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Everything You Need to Know About Schedule III Drugs
The Controlled Substances Act (CSA) was enacted in 1970 which led to the classification of drugs into five different schedules. The categories ranged from the most dangerous (Schedule I) to the least of all (Schedule V). These drug classification terms have become an integral part to classify and differentiate drugs based on the damage they can cause.
People who are unaware of scheduling often consider all drugs to be equally deteriorating to health. While this is true to some extent, it cannot be deemed accurate in every aspect. For example, classification of drugs helps lawmakers, medical practitioners, and law enforcers to understand how to better handle a situation that has anything to do with drug abuse.
But one question that prevails is how does the Drug Enforcement Administration (DEA) and the FDA know which drug to be kept in which category?
According to various studies, the process is quite tricky and requires close inspection of the drug’s effectiveness and also the risks associated with it. Any drug that enters the market goes through an identification process where it is carefully analyzed. Both pharmaceutical and street drugs rising in popularity are considered. The DEA first determines the possibility of the drug can be abused or not. If yes then the process continues.
Classification of drugs begins with clinical trials and researches based on how addictive the drug can be. Considering different parameters, drugs with a high probability of addiction and most negative effects are kept in Schedule I and those with least chances of addiction than Schedule I are kept in Schedule II and so on till Schedule V. The lower schedule drugs receive a nod from the DEA for use while the others are strictly contained and deemed illegal to use both for medical purposes and otherwise.
Schedule III Drugs
Schedule III is a classification under which the controlled substances can be used for medical purposes in the United States. These drugs generally pose less risk of developing an addiction and also have fewer effects on the body. However, while Schedule III drugs have fewer chances of abuse than Schedule I and Schedule II drugs, they can still have a greater risk of developing a psychological dependence. The physical dependence, though, still falls in the low to moderate risk zone.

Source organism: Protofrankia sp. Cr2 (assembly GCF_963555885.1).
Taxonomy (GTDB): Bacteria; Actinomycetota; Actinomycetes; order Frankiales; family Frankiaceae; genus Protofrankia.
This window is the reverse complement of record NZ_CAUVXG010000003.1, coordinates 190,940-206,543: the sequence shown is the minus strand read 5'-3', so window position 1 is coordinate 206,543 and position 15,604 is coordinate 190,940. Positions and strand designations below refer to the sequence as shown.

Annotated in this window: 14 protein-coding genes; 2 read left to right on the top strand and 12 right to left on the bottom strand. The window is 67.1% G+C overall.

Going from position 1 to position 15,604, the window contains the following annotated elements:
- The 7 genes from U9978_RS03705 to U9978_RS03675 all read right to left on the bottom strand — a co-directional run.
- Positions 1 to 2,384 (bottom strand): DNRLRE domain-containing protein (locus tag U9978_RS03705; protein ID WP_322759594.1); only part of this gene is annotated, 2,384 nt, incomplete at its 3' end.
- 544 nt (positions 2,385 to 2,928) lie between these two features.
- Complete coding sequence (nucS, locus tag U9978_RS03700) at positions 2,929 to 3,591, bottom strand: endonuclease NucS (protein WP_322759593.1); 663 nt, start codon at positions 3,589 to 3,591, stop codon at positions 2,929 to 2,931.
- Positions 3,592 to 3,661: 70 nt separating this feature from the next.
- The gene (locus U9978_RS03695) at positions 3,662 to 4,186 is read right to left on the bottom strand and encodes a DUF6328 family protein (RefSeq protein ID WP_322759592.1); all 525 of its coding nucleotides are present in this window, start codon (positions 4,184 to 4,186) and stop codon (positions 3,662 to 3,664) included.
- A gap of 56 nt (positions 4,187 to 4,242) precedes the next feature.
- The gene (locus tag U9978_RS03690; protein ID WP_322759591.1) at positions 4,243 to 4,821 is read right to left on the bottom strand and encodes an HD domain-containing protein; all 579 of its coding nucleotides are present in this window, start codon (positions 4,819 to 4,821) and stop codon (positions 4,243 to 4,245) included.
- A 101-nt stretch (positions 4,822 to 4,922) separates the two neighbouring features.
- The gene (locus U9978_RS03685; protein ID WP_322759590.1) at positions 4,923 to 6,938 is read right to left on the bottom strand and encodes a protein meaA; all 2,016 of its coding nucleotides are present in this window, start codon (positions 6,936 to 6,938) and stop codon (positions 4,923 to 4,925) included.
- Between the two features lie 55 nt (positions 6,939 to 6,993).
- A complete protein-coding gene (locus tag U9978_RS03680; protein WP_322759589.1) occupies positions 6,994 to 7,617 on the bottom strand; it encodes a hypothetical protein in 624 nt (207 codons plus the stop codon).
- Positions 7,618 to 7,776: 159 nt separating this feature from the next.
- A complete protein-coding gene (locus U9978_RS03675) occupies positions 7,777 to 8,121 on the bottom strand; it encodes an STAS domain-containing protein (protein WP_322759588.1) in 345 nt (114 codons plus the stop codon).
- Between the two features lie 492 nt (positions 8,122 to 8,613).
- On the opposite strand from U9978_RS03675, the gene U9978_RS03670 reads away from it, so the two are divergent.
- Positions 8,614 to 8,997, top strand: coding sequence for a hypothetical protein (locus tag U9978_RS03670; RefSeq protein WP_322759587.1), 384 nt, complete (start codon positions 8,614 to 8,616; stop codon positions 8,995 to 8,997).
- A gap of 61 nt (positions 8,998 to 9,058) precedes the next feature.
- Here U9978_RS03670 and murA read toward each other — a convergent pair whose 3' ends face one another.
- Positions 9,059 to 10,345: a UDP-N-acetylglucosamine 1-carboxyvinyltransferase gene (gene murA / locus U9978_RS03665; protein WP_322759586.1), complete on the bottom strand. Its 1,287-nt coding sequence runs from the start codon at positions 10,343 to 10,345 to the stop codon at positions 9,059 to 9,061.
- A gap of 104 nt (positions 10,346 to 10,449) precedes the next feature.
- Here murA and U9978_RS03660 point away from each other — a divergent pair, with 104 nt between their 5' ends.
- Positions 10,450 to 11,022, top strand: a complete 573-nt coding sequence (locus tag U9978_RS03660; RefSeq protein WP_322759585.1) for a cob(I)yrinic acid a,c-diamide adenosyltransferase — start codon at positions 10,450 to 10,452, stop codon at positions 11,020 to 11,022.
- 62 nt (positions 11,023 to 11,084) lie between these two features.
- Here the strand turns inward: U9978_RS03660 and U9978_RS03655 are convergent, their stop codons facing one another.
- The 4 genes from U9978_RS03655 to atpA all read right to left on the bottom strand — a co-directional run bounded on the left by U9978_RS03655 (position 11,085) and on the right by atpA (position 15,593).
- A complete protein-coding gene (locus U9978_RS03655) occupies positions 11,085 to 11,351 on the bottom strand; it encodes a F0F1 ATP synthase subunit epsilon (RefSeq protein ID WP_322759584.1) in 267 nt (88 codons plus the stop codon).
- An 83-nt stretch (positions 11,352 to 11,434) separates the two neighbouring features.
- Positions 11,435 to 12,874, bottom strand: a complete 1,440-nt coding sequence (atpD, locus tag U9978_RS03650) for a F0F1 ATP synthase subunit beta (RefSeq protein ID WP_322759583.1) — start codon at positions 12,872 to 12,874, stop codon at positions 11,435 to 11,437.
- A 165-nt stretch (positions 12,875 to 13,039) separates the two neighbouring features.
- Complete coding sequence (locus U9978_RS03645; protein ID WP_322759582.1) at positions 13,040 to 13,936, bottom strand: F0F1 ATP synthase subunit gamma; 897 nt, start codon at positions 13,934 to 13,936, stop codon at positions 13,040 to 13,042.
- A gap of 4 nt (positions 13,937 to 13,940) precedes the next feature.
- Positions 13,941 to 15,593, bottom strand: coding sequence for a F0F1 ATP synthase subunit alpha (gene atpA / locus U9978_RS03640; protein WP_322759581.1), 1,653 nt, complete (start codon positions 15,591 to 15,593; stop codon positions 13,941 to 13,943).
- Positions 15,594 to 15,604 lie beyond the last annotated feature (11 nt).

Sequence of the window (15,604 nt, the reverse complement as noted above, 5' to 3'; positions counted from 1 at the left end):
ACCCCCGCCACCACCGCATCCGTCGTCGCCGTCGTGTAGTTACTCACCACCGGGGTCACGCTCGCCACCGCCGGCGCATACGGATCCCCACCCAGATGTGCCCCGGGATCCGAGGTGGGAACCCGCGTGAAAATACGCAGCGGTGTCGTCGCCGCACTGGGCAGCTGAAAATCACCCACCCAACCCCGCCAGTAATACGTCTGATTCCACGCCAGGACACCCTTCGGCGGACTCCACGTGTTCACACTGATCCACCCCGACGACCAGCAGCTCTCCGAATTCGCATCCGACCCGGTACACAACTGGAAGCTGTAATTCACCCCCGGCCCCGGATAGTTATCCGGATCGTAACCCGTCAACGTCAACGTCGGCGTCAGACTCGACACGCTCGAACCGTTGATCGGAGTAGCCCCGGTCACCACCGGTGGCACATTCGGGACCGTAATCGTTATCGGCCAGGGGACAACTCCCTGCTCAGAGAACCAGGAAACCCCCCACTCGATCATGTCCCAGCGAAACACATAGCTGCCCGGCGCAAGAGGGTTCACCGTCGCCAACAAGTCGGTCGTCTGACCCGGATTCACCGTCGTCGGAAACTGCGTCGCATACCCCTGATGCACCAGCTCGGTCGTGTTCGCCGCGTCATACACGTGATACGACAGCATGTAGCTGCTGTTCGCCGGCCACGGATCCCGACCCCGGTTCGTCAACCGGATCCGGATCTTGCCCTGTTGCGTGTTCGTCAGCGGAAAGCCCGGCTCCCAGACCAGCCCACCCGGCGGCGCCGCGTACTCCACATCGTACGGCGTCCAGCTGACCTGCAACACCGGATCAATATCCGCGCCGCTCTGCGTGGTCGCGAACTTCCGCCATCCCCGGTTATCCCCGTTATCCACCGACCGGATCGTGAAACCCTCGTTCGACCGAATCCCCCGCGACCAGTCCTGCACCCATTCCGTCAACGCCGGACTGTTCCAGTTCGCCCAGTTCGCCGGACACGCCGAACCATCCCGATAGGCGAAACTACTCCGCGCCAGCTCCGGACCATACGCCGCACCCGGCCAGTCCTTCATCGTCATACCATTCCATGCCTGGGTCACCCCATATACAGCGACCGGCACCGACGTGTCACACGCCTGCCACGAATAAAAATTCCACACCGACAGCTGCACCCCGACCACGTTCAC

As compared to Schedule I drugs that have no medical benefits, Schedule III drugs are usually prescribed by the medical practitioners to the patients in case of an injury, illness, and any other health-related issue. Some of the examples of Schedule III drugs include:
- Tylenol with Codeine; not having more than 90 milligrams of codeine per dosage unit.
- Non-narcotics such as Anabolic Steroids like Depo-Testosterone
Schedule III drugs although they have a less physical dependence, however, they can still overpower the body psychologically. The reason why it is always advised to the patients that they must limit their drug intake as set by the medical practitioner. Schedule III drugs pose less threat of abuse, but the precautions must always be taken.
Schedule III Drugs availability
The DEA classifies Schedule III drugs fit for medical purposes since they have low chances to get abused. But when misused to a larger extent, these drugs still have the possibility to develop an addiction. Schedule III drugs are available at pharmacies and patients can purchase them with a valid prescription. However, they are generally not available over the counter.
Can a Schedule III drug move to a lower or higher schedule?
The answer to this question depends largely on whether or not the DEA wants to consider it. Over a few years, certain drugs have been re-classified. For example, in the year 2014, hydrocodone moved from Schedule III to Schedule II. However, unscheduling of drugs is rare and drugs once kept in a schedule remain there until solid evidence proves otherwise.
This has garnered quite a lot of controversies around the Controlled Substances Act. One instance is the classification of marijuana as a Schedule I drug. This is the opposite of what medical experts believe. According to them, marijuana has a low to moderate risk of developing an addiction and can be helpful for patients suffering from cancer or other health conditions. Similar evidence proved that marijuana doesn’t belong in Schedule I but the DEA denied reclassification and retained its status as a Schedule I drug in 2016. The decision lures over the concept where once a drug is considered illegal, it’s not taken back. It is the war on drugs. However, whether marijuana belongs to Schedule II or Schedule III is still a debatable topic.
More substances, for example, alcohol and cigarettes, are exempted from scheduling which has raised certain questions. Like any other substance in different schedules, alcohol and tobacco too have the capability to cause physical and psychological dependence. They also have health risks that are similar or even worse than those caused by other substances.
Schedule III drugs are allowed for medical use and have a lower possibility to engage an individual in addiction. However, medical professionals advise that it is still good to strictly maintain a dosage as suggested. If taken more than what’s advised, addiction can easily kick in.
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